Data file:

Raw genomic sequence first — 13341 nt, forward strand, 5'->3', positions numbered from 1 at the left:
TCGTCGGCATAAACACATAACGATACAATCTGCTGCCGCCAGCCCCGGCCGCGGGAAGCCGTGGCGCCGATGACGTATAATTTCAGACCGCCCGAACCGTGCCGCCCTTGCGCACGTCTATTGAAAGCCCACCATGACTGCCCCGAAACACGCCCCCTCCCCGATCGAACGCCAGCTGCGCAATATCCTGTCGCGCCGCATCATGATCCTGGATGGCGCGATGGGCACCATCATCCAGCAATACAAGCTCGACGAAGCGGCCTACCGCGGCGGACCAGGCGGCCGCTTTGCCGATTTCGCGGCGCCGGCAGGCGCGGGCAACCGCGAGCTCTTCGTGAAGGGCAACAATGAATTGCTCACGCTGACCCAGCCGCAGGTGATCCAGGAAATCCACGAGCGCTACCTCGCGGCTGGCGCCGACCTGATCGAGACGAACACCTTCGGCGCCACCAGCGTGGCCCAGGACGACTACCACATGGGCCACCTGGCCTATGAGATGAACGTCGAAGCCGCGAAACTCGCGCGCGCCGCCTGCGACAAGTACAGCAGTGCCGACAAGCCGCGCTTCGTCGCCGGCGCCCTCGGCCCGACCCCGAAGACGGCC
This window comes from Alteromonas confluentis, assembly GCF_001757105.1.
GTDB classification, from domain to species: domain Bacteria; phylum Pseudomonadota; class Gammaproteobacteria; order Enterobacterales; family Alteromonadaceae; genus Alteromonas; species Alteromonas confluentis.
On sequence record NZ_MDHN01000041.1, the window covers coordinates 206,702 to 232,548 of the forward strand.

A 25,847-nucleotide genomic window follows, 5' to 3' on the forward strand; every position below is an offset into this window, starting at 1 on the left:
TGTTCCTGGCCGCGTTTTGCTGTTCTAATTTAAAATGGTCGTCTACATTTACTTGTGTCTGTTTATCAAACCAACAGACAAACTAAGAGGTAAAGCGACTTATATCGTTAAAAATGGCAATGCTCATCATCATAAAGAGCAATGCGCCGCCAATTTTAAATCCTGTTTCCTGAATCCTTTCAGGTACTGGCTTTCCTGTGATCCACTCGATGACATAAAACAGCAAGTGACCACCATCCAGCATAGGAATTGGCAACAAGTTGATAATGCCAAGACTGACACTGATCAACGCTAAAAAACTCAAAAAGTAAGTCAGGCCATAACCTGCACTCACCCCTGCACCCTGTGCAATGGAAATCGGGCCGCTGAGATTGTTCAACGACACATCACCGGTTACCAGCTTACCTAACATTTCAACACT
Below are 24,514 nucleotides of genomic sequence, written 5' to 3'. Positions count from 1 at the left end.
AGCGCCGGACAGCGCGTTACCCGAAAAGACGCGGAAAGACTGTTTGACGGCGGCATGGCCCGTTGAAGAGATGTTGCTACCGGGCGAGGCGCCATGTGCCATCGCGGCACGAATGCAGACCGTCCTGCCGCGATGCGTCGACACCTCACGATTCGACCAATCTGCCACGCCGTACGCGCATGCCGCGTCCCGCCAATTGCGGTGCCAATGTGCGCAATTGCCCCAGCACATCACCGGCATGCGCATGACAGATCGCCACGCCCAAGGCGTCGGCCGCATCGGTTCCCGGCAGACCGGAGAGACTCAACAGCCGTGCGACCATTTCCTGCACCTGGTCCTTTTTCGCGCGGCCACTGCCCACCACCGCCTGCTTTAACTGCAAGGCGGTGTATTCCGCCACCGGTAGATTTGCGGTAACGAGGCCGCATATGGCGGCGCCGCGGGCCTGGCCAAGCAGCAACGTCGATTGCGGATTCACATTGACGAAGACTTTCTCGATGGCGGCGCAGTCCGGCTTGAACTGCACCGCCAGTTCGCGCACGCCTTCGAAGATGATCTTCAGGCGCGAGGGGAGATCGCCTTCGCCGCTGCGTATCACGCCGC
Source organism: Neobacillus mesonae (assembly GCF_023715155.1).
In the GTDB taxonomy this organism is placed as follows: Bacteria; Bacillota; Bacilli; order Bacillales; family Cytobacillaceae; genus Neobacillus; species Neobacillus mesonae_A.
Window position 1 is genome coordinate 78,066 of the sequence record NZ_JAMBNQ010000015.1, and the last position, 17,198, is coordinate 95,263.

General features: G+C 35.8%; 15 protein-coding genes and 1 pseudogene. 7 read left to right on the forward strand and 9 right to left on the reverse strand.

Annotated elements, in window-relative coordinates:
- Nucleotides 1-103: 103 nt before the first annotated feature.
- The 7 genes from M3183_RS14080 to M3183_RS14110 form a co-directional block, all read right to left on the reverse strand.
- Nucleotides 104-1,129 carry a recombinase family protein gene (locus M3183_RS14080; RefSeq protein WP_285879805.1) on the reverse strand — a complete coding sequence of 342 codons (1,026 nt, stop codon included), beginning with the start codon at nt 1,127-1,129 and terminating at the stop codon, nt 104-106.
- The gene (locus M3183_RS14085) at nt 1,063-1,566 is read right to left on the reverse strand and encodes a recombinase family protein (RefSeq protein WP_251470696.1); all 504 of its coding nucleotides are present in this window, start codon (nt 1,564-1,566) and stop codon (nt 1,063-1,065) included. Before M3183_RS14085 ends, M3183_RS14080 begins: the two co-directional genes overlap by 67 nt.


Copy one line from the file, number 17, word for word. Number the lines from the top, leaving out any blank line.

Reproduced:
- Nucleotides 104-1,129 carry a recombinase family protein gene (locus M3183_RS14080; RefSeq protein WP_285879805.1) on the reverse strand — a complete coding sequence of 342 codons (1,026 nt, stop codon included), beginning with the start codon at nt 1,127-1,129 and terminating at the stop codon, nt 104-106.